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October 6, 2022

Don’t Panic: Why Rising Interest Rates Don’t Have to Mean Disaster for Business Owners 

The recent interest rate hikes from the Federal Reserve may have some business owners concerned about their future growth and profit margins, but with careful planning and the right advisors by your side, companies can get through this and possibly come out even stronger on the other side.  

Key Takeaways 

1) Although rising rates may be short lived, businesses should always have projections for a period of five years to allow for any adjustments.  

2) Within that five-year plan, you should incorporate a short-, mid-, and long-term plan to guide your business.

3) Understand how your plan to protect profit margins will affect consumers, employees and yourself. 

In a recent webinar for HireLevel, we covered some tips and tricks on how to adjust to a high interest rate and inflation environment, including the best ways to protect profit margins, advice on what to do with debt, and how to manage increasing inventory acquisition costs.   

Inflation’s Impact on Interest Rates 

While higher than normal inflation and rising interest rates are affecting a variety of businesses, those with less than 17-18 years of experience haven’t dealt with this level of rising interest rates. Thanks to high inflation, 9.1% as compared to the Fed’s preferred 2% yearly increase, interest rates are on the rise and it’s unlikely that there will be a drastic decrease in those rates for the foreseeable future.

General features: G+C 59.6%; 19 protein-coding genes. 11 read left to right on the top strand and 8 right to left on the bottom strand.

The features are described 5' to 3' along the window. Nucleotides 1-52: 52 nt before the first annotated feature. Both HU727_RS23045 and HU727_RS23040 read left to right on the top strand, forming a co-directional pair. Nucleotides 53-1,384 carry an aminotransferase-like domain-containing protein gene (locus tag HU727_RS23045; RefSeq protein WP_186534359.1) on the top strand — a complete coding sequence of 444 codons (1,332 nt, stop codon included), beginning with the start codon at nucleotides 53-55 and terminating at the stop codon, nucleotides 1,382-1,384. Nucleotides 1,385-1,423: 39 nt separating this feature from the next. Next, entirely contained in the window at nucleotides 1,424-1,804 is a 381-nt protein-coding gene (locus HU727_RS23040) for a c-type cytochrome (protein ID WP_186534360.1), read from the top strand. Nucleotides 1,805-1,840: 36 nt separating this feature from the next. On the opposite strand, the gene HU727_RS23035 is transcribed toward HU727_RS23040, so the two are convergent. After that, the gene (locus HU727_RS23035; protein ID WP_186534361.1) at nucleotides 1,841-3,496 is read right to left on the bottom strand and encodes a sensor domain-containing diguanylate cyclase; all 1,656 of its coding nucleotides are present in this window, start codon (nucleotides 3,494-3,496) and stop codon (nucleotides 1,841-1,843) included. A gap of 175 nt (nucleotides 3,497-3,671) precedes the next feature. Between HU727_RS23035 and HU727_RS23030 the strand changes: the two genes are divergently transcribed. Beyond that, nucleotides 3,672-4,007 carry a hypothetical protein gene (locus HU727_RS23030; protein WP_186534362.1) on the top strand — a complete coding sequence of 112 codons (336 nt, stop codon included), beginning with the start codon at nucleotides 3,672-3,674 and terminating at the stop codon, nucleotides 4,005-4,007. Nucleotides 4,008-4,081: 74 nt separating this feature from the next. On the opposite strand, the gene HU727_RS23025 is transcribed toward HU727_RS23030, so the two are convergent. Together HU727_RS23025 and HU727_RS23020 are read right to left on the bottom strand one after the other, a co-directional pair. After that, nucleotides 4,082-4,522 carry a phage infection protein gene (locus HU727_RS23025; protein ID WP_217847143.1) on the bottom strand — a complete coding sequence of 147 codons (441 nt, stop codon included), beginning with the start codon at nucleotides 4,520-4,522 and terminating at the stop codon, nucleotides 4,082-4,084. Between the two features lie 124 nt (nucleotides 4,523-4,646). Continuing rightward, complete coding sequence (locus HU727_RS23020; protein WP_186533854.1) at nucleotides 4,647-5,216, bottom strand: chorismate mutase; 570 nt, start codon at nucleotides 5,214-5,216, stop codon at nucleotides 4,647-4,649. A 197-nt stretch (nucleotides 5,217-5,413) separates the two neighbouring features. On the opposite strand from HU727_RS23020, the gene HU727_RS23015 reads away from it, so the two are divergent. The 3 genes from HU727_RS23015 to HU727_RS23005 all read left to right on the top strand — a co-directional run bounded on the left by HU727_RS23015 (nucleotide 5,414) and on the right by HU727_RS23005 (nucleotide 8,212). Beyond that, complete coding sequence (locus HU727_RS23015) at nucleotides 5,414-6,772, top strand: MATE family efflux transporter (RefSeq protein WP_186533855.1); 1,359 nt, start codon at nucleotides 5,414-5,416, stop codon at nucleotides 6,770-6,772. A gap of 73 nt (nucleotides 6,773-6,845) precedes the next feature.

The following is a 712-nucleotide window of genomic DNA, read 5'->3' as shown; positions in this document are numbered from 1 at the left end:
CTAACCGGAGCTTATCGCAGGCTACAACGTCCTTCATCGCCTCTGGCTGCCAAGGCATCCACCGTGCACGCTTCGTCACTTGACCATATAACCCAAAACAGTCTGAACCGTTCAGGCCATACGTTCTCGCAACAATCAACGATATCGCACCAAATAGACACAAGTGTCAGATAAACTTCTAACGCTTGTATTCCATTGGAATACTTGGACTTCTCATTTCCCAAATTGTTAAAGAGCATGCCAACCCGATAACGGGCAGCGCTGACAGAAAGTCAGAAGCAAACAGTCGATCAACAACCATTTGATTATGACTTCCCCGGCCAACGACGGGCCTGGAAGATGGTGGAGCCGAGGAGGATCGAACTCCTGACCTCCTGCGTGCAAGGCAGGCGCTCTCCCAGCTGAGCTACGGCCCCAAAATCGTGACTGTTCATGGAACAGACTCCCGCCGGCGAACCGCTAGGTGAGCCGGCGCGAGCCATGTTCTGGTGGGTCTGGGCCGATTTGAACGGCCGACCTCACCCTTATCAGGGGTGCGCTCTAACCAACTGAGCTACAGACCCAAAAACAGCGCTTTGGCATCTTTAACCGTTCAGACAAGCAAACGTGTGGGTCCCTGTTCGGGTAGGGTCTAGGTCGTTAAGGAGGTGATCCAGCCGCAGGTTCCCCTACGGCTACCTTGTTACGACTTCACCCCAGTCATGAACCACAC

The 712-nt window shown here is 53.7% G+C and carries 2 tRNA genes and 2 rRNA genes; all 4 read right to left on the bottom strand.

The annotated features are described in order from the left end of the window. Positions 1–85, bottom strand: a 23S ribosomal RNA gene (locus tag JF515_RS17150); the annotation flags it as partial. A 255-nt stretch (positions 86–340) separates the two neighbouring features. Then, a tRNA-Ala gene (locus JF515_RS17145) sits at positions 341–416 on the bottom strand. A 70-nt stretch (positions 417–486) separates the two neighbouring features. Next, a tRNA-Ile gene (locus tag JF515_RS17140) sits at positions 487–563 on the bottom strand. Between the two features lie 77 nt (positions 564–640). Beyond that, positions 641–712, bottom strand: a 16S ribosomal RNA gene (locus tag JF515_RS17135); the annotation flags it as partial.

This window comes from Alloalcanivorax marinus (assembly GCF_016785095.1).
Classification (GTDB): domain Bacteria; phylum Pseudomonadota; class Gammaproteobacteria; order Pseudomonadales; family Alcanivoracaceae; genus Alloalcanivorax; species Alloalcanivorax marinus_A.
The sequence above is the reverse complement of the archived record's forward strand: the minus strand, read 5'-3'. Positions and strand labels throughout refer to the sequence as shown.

The Federal Open Market Committee raised interest rates by 75 basis points during their July meeting and as expected, they once again raised rates at their September 20-21st meeting. Some bankers are estimating that the prime interest rate could hit over 7% by the end of the year 2022.  

When Will Interest Rates Drop? 

While the experts agree that high interest rates won’t stick around forever, there is a consensus that businesses should expect these higher rates to continue rising this year and perhaps even into 2023. Hopefully by 2024, those rates should begin to stabilize, though you won’t see them reach pre-pandemic levels for some time. Geopolitical events could also impact global inflation rates, as is happening now with the ongoing conflict in Ukraine.  

If inflation remains high, interest rates will as well, and it’s highly unlikely that you’ll see a drastic drop in inflation anytime soon. It’s prudent for business owners to expect interest rates to either continue rising or remain at a higher level for at least the next two to three years. Ideally, business owners should factor in these higher interest rates into their business planning for five years.  

How to Protect Your Interests During a Rising Rate Environment  

Protecting profit margins is key when facing rising levels of inflation. There are several ways to do so, but keep in mind that not everyone, including business owners, employees and possibly even consumers will be completely happy with the process. Reducing inventory and cutting costs, including marketing, entertainment and salaries, are two ways to manage inflation. When reducing inventory, it’s not usually advisable to sell overstock off to secondary markets, resulting in a loss. Instead, consider ordering less product.